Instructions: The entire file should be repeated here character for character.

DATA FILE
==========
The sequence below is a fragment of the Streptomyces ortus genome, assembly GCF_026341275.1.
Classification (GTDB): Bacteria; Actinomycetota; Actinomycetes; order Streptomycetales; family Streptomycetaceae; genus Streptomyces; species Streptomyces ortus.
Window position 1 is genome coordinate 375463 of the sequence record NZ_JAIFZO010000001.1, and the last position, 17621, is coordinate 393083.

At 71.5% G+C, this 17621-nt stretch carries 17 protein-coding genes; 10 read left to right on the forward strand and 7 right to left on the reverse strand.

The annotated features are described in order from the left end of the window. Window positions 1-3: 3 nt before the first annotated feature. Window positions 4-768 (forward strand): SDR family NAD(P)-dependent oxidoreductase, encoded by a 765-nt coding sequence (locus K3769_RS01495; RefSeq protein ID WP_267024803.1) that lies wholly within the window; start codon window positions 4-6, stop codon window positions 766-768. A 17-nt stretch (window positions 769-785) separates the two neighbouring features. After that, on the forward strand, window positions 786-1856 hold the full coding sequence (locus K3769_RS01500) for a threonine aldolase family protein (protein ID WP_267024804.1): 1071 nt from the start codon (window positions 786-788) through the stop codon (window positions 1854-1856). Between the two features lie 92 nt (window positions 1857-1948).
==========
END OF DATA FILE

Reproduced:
The sequence below is a fragment of the Streptomyces ortus genome, assembly GCF_026341275.1.
Classification (GTDB): Bacteria; Actinomycetota; Actinomycetes; order Streptomycetales; family Streptomycetaceae; genus Streptomyces; species Streptomyces ortus.
Window position 1 is genome coordinate 375463 of the sequence record NZ_JAIFZO010000001.1, and the last position, 17621, is coordinate 393083.

At 71.5% G+C, this 17621-nt stretch carries 17 protein-coding genes; 10 read left to right on the forward strand and 7 right to left on the reverse strand.

The annotated features are described in order from the left end of the window. Window positions 1-3: 3 nt before the first annotated feature. Window positions 4-768 (forward strand): SDR family NAD(P)-dependent oxidoreductase, encoded by a 765-nt coding sequence (locus K3769_RS01495; RefSeq protein ID WP_267024803.1) that lies wholly within the window; start codon window positions 4-6, stop codon window positions 766-768. A 17-nt stretch (window positions 769-785) separates the two neighbouring features. After that, on the forward strand, window positions 786-1856 hold the full coding sequence (locus K3769_RS01500) for a threonine aldolase family protein (protein ID WP_267024804.1): 1071 nt from the start codon (window positions 786-788) through the stop codon (window positions 1854-1856). Between the two features lie 92 nt (window positions 1857-1948).